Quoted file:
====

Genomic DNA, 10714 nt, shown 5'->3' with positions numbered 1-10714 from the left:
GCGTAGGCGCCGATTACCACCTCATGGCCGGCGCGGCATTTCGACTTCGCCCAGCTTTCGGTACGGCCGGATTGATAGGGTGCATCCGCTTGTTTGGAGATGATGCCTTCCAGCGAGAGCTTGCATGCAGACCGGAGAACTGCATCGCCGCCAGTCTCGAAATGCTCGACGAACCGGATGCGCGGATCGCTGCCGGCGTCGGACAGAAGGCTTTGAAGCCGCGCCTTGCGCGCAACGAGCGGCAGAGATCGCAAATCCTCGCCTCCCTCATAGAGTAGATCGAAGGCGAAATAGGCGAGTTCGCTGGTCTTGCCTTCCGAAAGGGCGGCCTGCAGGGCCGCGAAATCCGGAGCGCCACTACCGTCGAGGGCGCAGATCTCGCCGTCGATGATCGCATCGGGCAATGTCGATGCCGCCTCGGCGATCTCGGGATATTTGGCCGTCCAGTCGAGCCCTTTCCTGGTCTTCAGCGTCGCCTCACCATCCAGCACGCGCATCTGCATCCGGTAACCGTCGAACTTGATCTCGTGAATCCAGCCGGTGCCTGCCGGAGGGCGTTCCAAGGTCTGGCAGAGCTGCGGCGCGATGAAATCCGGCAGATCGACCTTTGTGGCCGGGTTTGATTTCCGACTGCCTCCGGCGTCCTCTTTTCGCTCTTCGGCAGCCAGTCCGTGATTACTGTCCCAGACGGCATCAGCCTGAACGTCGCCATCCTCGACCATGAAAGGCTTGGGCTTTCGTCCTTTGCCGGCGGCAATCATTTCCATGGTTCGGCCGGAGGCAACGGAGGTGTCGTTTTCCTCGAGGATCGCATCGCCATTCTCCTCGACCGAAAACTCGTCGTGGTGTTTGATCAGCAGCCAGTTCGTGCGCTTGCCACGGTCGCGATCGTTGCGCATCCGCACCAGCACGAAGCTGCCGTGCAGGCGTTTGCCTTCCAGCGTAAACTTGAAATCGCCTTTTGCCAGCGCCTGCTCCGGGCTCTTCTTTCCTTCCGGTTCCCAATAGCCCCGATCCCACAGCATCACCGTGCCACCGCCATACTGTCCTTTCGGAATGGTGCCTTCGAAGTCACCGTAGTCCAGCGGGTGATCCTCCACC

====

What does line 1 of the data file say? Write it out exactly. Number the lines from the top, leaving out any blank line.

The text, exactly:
Genomic DNA, 10714 nt, shown 5'->3' with positions numbered 1-10714 from the left: